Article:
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Old 07-24-2009, 11:01 AM  
abiso
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Default Cost to have a pro sand painted wood floors?

I know this will vary widely, but I'm trying to get a rough idea of how much it would cost to pay a pro to sand painted wood floors. About 700 square feet or so. We've never done any refinishing and I'm nervous about messing the floors up, and I read that we might end up spending a fortune on sandpaper because of the paint anyway, so we might as well pay someone else. We're closing on our house September 10 and have until the end of the month to move in, so it's the ideal time to do it all, but the weekends that month are full of weddings, so we won't have that much time to do it. I thought we could pay someone just to do the sanding, and then we could stain and poly. There will be no furniture to move, and we'll pull the carpet up ourselves.



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Old 07-24-2009, 03:33 PM  
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Probably the fastest, easiest and cheapest way to sand the paint off a floor is not by calling a hardwood flooring contractor, but by phoning any of the companies listed under Janitorial Equipment & Supplies in your yellow pages phone directory.

That's because you can sand that paint off, but, if whom ever put that paint on knew anything about paint, he would have put on an oil based paint (actually an "alkyd" paint) which would stand up much better to foot traffic than a latex paint. And, alkyd paints are chemically very similar to the polyurethanes commonly used as hardwood floor finishes or "varnish". In fact, the polyurethanes sold as varnish or hardwood floor finishes are also called "urethane modified alkyds" in technical literature to differentiate them from other kinds of polyurethanes, such as moisture cure polyurethanes.

And, every janitorial service company will have a floor machine, and the sell sanding disks that fit on floor machines specifically for sanding the polyurethane off of large gymnasium floors. So, any janitorial service company that sands the polyurethane off of a gymnasium floor will have the equipment and people experienced in this work to sand any kind of paint off your floor.

And, a janitorial service company generally charges less per hours work than a hardwood flooring contractor.

Go to
CENTAUR Floor Machines Limited
and click on the Floor Machines link
The "Woodpecker" floor machine is an ordinary floor machine connected to a vaccuum cleaner...




Or, just phone around to the places listed under Janitorial Equipment & Supplies in your area and find out who sells "sanding screens" for floor machines. That place will know who buys them, and whomever buys them is almost certainly in the business of sanding floors with a floor machine in preparation for refinishing.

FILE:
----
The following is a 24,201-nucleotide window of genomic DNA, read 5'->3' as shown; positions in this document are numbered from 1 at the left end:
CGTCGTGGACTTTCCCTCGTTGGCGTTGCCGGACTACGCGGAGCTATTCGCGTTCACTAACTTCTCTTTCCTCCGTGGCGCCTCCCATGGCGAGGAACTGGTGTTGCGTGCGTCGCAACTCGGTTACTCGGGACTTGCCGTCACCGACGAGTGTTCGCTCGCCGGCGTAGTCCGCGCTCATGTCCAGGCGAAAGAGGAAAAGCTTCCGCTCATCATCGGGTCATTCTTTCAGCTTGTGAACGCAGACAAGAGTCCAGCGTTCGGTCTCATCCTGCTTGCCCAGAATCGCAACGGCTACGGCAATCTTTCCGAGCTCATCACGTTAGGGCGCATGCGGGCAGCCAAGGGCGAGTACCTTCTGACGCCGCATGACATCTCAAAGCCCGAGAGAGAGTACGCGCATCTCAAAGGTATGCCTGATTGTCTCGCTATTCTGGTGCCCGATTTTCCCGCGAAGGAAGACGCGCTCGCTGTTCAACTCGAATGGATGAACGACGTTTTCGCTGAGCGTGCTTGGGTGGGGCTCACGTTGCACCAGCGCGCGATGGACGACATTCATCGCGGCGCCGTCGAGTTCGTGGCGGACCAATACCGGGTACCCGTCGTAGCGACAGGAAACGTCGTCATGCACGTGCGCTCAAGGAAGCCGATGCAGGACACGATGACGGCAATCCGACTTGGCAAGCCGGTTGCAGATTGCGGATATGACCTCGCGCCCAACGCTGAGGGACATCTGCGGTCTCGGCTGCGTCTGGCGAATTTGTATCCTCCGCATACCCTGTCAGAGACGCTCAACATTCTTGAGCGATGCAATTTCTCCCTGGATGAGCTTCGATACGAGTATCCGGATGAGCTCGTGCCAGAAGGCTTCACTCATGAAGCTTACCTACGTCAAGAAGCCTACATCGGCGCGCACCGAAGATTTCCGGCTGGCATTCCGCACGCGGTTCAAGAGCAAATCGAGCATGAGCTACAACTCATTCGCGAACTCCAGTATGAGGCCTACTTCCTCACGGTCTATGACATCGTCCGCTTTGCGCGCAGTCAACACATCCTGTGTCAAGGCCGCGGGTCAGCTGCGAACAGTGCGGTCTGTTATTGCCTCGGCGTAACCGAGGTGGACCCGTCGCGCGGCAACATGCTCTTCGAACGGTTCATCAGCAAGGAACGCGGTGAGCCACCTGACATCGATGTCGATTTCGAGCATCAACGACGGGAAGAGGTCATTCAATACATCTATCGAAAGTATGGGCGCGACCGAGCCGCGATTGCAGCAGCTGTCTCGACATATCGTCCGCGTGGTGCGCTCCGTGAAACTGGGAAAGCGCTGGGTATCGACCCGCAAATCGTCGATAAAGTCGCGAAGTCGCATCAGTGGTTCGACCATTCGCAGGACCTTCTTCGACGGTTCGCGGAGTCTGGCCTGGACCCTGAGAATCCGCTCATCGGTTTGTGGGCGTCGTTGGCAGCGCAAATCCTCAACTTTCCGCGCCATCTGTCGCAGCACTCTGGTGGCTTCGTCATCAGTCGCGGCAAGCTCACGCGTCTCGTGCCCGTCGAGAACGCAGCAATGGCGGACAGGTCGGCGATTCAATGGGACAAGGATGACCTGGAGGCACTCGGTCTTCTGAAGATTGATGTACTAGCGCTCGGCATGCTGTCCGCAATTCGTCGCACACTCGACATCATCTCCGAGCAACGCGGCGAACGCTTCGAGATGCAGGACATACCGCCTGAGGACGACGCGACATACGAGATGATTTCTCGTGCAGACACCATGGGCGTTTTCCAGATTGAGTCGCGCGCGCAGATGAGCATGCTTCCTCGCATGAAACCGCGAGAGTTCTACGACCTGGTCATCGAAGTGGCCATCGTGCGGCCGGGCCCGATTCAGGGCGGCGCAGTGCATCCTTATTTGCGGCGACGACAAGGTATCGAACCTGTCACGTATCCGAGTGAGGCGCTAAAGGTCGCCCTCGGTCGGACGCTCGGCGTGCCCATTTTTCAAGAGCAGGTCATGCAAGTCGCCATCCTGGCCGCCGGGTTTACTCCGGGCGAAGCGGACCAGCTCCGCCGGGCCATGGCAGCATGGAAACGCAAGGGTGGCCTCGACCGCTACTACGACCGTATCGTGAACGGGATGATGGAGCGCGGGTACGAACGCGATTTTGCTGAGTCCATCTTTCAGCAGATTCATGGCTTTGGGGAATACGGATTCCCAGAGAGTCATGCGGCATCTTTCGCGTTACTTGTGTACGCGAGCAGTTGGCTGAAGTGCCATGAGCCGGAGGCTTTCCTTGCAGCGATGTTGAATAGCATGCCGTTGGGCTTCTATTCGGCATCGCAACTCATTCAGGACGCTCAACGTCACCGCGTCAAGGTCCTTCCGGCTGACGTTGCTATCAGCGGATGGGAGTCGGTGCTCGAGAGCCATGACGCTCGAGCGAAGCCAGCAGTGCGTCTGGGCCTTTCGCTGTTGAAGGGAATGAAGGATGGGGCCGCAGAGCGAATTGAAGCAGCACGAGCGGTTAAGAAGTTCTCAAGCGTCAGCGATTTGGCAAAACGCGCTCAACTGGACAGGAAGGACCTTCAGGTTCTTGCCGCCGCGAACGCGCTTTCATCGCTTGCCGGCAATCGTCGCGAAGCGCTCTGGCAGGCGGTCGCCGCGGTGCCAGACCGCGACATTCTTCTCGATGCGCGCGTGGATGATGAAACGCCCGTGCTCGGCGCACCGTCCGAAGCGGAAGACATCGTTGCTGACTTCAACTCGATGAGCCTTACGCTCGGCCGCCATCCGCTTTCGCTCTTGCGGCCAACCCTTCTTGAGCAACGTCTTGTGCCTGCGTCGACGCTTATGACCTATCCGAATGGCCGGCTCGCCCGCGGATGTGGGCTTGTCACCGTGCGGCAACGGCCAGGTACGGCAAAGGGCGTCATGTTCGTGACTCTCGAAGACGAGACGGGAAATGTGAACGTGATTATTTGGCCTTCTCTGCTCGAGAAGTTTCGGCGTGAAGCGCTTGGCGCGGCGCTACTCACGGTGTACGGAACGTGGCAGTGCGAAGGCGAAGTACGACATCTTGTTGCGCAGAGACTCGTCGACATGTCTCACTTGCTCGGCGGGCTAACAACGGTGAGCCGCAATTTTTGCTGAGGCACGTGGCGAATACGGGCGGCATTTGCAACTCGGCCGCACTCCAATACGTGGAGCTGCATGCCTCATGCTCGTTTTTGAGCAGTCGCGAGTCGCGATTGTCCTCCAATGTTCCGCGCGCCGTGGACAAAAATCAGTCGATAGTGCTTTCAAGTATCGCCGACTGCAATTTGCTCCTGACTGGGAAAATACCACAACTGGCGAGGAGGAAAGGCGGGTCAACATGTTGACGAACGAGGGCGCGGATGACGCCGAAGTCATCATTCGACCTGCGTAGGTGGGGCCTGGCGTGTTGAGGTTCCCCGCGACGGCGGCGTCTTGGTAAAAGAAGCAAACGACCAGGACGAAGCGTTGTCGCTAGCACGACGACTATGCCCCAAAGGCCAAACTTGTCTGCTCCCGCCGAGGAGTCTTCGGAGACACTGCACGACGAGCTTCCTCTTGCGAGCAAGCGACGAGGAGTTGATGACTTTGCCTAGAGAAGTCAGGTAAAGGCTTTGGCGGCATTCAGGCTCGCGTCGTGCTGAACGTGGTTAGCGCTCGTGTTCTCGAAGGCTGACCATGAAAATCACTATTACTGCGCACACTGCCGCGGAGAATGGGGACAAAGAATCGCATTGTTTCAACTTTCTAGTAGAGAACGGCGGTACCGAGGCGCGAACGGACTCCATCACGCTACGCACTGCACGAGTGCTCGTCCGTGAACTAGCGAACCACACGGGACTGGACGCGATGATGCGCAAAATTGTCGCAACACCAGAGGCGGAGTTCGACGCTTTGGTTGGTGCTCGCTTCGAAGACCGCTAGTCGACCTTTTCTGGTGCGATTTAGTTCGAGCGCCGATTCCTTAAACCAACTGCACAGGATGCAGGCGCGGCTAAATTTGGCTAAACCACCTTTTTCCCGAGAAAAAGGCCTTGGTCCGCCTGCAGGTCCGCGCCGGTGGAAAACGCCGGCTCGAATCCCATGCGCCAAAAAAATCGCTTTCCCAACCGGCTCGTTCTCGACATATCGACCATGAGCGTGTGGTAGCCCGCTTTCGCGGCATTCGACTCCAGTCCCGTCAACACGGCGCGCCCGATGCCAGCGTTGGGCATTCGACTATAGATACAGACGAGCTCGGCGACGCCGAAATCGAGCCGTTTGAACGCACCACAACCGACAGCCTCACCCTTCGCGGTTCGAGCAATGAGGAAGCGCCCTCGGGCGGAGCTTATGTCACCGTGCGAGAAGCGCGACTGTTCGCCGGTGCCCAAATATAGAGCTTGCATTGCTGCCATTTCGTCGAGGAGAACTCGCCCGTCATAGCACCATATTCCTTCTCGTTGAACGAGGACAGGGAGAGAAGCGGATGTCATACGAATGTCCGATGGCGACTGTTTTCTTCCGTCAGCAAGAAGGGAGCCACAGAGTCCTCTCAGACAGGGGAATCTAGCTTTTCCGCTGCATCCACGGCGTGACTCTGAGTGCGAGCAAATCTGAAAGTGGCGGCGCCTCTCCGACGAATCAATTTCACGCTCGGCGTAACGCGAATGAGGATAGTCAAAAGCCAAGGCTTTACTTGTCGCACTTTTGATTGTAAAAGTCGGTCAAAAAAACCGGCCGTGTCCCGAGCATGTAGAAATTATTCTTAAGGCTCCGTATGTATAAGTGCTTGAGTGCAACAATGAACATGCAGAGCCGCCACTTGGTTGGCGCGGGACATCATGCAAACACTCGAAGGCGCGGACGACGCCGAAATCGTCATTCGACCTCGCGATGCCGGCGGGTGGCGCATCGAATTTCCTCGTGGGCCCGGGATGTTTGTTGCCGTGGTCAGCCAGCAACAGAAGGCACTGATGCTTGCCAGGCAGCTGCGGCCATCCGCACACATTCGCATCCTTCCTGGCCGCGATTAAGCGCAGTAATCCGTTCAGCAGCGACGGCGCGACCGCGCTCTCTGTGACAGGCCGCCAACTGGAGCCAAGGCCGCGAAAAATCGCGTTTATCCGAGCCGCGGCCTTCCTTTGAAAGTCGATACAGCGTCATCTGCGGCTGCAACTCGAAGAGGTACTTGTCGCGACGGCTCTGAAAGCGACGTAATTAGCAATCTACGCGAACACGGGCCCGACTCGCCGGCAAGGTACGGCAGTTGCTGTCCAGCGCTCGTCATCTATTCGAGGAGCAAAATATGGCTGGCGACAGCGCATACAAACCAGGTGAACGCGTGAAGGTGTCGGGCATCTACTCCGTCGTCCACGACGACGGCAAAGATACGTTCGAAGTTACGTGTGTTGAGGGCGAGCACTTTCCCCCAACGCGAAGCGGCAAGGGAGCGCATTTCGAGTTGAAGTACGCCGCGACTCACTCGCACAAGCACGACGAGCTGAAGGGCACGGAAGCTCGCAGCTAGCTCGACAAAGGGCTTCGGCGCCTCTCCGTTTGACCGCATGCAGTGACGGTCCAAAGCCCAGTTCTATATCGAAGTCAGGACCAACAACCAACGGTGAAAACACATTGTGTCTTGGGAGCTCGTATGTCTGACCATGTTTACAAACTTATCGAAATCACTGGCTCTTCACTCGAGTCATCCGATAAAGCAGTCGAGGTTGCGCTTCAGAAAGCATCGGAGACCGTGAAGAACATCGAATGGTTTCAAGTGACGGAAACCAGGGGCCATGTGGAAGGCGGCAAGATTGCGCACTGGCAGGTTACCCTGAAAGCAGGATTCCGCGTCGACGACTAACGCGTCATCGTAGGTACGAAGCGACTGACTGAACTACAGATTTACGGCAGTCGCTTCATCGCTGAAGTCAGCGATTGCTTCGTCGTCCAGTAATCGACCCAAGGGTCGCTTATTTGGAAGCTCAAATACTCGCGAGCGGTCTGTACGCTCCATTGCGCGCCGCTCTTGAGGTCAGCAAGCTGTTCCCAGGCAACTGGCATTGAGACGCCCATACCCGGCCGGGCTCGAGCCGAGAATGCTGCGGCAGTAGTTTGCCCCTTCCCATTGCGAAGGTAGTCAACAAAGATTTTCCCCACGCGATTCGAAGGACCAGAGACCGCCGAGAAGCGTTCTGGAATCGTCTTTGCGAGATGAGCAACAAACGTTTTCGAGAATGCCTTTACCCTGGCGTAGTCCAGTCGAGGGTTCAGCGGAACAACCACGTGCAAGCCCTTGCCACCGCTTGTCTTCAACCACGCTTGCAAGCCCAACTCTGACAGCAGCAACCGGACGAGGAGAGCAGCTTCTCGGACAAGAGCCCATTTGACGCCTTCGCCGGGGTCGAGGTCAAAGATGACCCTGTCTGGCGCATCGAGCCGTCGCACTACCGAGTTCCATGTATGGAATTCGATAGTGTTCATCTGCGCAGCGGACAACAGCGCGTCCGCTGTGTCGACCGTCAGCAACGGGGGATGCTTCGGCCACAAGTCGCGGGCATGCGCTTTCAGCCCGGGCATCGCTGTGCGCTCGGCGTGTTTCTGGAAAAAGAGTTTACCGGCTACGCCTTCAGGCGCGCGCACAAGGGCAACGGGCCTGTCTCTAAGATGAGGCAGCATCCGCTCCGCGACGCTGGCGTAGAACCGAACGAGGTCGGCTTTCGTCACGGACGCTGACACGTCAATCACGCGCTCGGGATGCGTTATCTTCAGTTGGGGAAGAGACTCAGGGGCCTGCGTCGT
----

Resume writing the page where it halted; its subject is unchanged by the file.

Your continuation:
Home Depot rents floor machines, and if you buy a 120 grit sanding screen and a high productivity pad to hold the sanding screen in place, you could do most of the work yourself.

On the following web page, the small diamond disks are for hand grinders to polish marble and granite floors and counter tops, whereas the large 17 and 20 inch sanding screens are for use with a floor machine:

Janitorial Supplies - Sanding Screens

The price of $50 to $90 for a 17 to 20 inch sanding screen is almost certainly for a box of 10. Where I buy my sanding screen, they sell them individually for about 7 or 8 dollars each.



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Old 07-24-2009, 06:22 PM  
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Okay, thanks! Do you think we'd be less likely to do damage than with a drum sander if we used one of these ourselves?

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Old 07-24-2009, 10:12 PM  
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Let me preface by saying I used my Centaur Rabbit II to take oil based paint off my sister's concrete basement floor, and then she installed vinyl composition tiles over it with her husband. And, that's the limit of my experience removing paint or polyurethane from floors with a floor machine.

But, I can tell you that it's done all the time.

I don't think you're likely to do any damage to your hardwood for two good reasons:

1. because you'll be able to see that the paint layer is getting very thin once you start to see the paint colour disappearing from areas on the floor..

2. no one would have sanded the varnish or polyurethane off the floor before painting it. They would have cleaned the floor and then painted over the varnish or polyurethane. About the only place you're going to have paint directly on hardwood will be the high traffic areas where the old varnish or polyurethane might have been worn off. But in that case the surface of the wood will have dirt embedded in it anyhow and will need to be sanded down. When you start to see the floor colour changing from whatever it is now to something else then you're probably not actually sanding wood yet. You're probably at the boundary between the paint and the old varnish or polyurethane. But, in what would logically be the high traffic areas, I'd be cautious and switch to the drum sander so that you're sanding with the grain of the wood, not across it. And, even if you get overzealous, and sand into the surface of the wood, you would still need to switch to a drum sander (that sands WITH the wood grain) for the final sanding anyhow, and that will sand off any scratches across the grain left by the sanding screen.